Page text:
We’ve all heard about probiotics, but what I have failed to find is a comprehensive guide of information and recommendations. This post is it.

First, if you don’t know what probiotics are, or have just a vague idea, here’s the common definition:

“Living micro-organisms that, when ingested or locally applied in sufficient numbers, can fill one or more specified demonstrated functional or health benefits for the consumer. Bulgarians were noticed to live longer and they used microbiotics to ferment milk and kefir. Stool analysis showed Lactobacillus bulgaricus in the healthy, long-living Bulgarians.”

Basically, it means that your body is filled with good and bad bacteria. Ideally the count is 85% good to 15% bad. You will experience ideal health when your bacteria count falls within this range.

However, if you are in dysbiosis (unbalanced, versus eubiosis being balanced) you might experience some common signs, like:

  • Fatigue
  • Poor memory or Spacey feeling
  • Insomnia and Hypersomnia
  • Anxiety or Depression
  • Mood swings
  • Muscle and joint aches and pains
  • Alcohol intolerance
  • Itching
  • Frequent urination
  • Skin rash
  • Palpitations
  • Gas or bloating
  • Diarrhea or Constipation
  • Candida
  • Body odors and bad breath
  • Eczema
  • Psoriasis
  • Frequent colds

I wish it were easy enough to say that taking a great probiotic will bring you towards eubiosis, it isn’t. Most practitioners will recommend the four “R’s”:

  1. Remove toxins; including food allergies, parasites, yeast,
  2. Replace stomach acid, digestive enzymes,
  3. Repopulate with the good bacteria, and
  4. Repair the bowel lining

Probiotics help with numbers three and four. A good diet and some great supplements will help with one, two and four. More on those areas later!

So what should you look for when shopping for your probiotics? That’s the Billion Culture question! If you research this, you will find the science behind prebiotics (the food for the probiotics), acid and bile tolerance, types of strains, and additives that affect the end result of your daily intake. Here are a few of my favorite articles (beware, some include advertisements for their own product!)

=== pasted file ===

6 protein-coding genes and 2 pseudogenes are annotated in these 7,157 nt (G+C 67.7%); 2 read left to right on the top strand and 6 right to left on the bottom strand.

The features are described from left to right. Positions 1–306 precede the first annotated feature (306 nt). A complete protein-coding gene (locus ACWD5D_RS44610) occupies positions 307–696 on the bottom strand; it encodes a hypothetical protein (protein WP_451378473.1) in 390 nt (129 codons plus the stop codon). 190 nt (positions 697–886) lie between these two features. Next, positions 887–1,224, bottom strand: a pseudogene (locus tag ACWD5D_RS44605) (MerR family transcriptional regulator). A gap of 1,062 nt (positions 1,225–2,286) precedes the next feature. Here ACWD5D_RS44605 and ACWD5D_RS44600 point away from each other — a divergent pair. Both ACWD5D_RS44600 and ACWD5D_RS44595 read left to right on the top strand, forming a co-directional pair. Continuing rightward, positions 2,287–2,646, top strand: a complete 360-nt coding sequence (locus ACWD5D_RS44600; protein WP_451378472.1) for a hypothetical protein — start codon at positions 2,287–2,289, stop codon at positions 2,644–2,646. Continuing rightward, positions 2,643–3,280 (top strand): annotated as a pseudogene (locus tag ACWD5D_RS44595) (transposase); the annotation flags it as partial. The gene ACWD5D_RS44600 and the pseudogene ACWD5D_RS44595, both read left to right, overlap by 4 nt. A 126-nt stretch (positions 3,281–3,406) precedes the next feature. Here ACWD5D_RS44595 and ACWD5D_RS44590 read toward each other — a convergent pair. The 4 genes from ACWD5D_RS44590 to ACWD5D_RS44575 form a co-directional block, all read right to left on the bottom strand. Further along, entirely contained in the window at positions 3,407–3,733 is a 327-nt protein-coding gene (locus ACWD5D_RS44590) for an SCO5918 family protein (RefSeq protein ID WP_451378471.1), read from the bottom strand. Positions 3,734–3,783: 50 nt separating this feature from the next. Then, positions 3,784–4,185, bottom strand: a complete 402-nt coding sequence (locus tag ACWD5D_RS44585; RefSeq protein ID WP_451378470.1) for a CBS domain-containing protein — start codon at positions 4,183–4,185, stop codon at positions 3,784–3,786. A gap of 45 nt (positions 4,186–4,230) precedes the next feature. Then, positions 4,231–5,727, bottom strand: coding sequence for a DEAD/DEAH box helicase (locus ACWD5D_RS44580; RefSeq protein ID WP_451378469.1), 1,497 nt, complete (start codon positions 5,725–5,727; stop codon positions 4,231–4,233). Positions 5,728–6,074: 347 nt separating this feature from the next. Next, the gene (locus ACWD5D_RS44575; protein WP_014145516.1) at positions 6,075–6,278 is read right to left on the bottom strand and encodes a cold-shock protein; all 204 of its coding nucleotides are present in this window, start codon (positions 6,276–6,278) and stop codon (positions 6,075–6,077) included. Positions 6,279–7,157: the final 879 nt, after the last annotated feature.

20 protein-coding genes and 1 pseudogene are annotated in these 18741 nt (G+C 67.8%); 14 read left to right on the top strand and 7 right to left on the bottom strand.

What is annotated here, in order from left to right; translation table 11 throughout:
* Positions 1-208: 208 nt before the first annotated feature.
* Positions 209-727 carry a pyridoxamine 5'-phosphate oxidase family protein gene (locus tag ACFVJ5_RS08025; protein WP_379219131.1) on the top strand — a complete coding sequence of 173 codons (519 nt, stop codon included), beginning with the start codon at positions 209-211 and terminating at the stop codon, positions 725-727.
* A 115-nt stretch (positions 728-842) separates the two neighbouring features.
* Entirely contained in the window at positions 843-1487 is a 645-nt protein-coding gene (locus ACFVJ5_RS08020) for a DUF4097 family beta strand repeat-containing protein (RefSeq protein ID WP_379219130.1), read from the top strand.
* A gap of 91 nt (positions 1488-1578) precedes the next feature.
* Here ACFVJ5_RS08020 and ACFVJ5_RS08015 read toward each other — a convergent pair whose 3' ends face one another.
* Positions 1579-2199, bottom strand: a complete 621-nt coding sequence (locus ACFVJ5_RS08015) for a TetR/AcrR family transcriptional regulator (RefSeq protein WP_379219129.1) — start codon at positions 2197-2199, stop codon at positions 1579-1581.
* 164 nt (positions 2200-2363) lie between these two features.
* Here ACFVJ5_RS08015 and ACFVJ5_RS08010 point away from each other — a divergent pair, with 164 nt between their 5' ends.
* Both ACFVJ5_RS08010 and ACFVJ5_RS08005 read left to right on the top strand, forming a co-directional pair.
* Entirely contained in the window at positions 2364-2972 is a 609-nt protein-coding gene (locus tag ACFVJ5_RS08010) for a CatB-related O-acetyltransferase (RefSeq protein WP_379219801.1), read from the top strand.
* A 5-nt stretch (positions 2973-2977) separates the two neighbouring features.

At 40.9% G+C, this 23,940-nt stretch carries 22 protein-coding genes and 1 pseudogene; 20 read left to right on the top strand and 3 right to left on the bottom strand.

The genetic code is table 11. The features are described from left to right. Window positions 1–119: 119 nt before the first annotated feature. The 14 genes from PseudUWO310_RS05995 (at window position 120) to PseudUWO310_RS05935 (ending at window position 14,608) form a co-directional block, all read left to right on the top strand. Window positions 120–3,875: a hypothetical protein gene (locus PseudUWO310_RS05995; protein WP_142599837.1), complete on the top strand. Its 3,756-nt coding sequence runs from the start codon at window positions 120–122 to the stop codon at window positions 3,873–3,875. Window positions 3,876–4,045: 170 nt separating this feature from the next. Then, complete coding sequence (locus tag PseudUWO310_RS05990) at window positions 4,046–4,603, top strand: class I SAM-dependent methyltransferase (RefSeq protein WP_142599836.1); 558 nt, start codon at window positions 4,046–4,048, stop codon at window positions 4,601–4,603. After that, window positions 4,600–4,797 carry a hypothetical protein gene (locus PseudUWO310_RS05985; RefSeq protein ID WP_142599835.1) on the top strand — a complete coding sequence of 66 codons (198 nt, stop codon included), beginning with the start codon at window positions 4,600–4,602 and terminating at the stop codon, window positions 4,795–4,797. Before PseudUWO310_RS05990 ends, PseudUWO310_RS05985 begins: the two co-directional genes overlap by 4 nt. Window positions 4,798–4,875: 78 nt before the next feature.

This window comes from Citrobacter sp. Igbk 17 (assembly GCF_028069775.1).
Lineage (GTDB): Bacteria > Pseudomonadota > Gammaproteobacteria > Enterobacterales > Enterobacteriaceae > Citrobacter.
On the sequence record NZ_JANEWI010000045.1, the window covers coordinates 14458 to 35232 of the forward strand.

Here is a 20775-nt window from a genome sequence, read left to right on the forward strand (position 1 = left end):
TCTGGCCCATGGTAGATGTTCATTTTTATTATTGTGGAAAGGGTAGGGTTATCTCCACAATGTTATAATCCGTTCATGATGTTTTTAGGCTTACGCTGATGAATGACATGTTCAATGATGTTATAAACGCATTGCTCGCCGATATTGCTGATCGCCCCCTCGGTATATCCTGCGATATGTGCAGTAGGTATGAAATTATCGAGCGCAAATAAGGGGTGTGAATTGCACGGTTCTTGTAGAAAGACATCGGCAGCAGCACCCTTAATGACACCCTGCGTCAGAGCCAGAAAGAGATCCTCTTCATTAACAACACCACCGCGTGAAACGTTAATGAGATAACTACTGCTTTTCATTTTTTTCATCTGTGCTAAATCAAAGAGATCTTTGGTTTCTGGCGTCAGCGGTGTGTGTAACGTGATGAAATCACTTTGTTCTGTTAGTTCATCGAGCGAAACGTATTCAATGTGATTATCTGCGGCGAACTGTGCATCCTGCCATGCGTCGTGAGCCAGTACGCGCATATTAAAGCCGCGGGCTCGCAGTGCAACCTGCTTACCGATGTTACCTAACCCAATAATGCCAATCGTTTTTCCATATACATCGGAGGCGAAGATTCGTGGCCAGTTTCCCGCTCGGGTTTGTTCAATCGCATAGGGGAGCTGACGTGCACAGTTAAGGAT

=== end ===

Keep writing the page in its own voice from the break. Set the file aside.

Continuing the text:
Based on the science, and some helpful recommendations, these are a few I’d recommend you look into. They are in no particular order, and not any one of them comes across as “perfect” to me…

Most of these can be found both online and in local health food stores.

I haven’t met a healthcare professional that didn’t recommend probiotics to some degree. My own personal experimentation has yielded phenomenal results and I highly recommend them to everyone I coach. Let me know how it works for you, or what you’ve taken them for. If you have recommendations, comment on those too!

Precautions and Contraindications

Since probiotics contain live microorganisms, there is a slight chance that these preparations might cause pathological infection, particularly in critically ill or severely immunocompromised patients. Probiotic strains of Lactobacillushave also been reported to cause bacteremia in patients with short-bowel syndrome, possibly due to altered gut integrity.[57,58,72,73] Caution is also warranted in patients with central venous catheters, since contamination leading to fungemia has been reported when Saccharomyces capsules were opened and administered at the bedside.[68,73]

Lactobacillus preparations are contraindicated in persons with a hypersensitivity to lactose or milk.[75]S. boulardii is contraindicated in patients with a yeast allergy.[73,76] No contraindications are listed for bifidobacteria, since most species are considered nonpathogenic and nontoxigenic.[57,72] (from the website http://www.medscape.com/viewarticle/719654_14)